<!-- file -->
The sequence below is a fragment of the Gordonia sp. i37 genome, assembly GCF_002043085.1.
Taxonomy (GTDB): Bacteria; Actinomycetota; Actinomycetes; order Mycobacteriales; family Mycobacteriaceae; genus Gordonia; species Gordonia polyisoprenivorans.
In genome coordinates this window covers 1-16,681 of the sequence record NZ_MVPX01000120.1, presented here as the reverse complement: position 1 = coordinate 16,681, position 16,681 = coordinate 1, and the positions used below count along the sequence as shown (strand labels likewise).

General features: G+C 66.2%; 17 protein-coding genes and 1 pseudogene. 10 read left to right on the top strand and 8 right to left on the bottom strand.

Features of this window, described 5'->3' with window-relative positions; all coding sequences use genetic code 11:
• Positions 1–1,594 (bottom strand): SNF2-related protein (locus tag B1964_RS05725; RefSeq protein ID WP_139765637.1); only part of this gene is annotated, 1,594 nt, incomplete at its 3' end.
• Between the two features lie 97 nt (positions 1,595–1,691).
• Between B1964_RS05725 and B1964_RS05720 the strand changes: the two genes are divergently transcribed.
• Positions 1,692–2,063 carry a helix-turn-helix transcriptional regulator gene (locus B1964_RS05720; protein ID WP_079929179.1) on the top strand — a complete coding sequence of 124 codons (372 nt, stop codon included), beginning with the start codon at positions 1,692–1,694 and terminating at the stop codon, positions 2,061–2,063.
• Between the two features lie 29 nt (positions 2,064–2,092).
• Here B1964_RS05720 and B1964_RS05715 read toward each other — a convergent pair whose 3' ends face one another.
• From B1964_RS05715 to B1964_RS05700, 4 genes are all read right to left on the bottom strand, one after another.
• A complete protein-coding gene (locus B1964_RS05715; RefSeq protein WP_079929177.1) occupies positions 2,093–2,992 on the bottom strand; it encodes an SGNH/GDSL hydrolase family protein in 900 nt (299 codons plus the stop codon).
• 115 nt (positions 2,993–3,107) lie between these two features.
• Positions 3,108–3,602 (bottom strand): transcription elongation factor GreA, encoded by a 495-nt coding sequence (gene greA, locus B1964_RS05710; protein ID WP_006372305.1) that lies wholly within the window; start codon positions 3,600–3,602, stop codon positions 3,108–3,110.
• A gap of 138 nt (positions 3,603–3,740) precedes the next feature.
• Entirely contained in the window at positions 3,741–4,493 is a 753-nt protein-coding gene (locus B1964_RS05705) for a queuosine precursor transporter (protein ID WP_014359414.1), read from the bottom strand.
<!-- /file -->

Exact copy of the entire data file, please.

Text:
The sequence below is a fragment of the Gordonia sp. i37 genome, assembly GCF_002043085.1.
Taxonomy (GTDB): Bacteria; Actinomycetota; Actinomycetes; order Mycobacteriales; family Mycobacteriaceae; genus Gordonia; species Gordonia polyisoprenivorans.
In genome coordinates this window covers 1-16,681 of the sequence record NZ_MVPX01000120.1, presented here as the reverse complement: position 1 = coordinate 16,681, position 16,681 = coordinate 1, and the positions used below count along the sequence as shown (strand labels likewise).

General features: G+C 66.2%; 17 protein-coding genes and 1 pseudogene. 10 read left to right on the top strand and 8 right to left on the bottom strand.

Features of this window, described 5'->3' with window-relative positions; all coding sequences use genetic code 11:
• Positions 1–1,594 (bottom strand): SNF2-related protein (locus tag B1964_RS05725; RefSeq protein ID WP_139765637.1); only part of this gene is annotated, 1,594 nt, incomplete at its 3' end.
• Between the two features lie 97 nt (positions 1,595–1,691).
• Between B1964_RS05725 and B1964_RS05720 the strand changes: the two genes are divergently transcribed.
• Positions 1,692–2,063 carry a helix-turn-helix transcriptional regulator gene (locus B1964_RS05720; protein ID WP_079929179.1) on the top strand — a complete coding sequence of 124 codons (372 nt, stop codon included), beginning with the start codon at positions 1,692–1,694 and terminating at the stop codon, positions 2,061–2,063.
• Between the two features lie 29 nt (positions 2,064–2,092).
• Here B1964_RS05720 and B1964_RS05715 read toward each other — a convergent pair whose 3' ends face one another.
• From B1964_RS05715 to B1964_RS05700, 4 genes are all read right to left on the bottom strand, one after another.
• A complete protein-coding gene (locus B1964_RS05715; RefSeq protein WP_079929177.1) occupies positions 2,093–2,992 on the bottom strand; it encodes an SGNH/GDSL hydrolase family protein in 900 nt (299 codons plus the stop codon).
• 115 nt (positions 2,993–3,107) lie between these two features.
• Positions 3,108–3,602 (bottom strand): transcription elongation factor GreA, encoded by a 495-nt coding sequence (gene greA, locus B1964_RS05710; protein ID WP_006372305.1) that lies wholly within the window; start codon positions 3,600–3,602, stop codon positions 3,108–3,110.
• A gap of 138 nt (positions 3,603–3,740) precedes the next feature.
• Entirely contained in the window at positions 3,741–4,493 is a 753-nt protein-coding gene (locus B1964_RS05705) for a queuosine precursor transporter (protein ID WP_014359414.1), read from the bottom strand.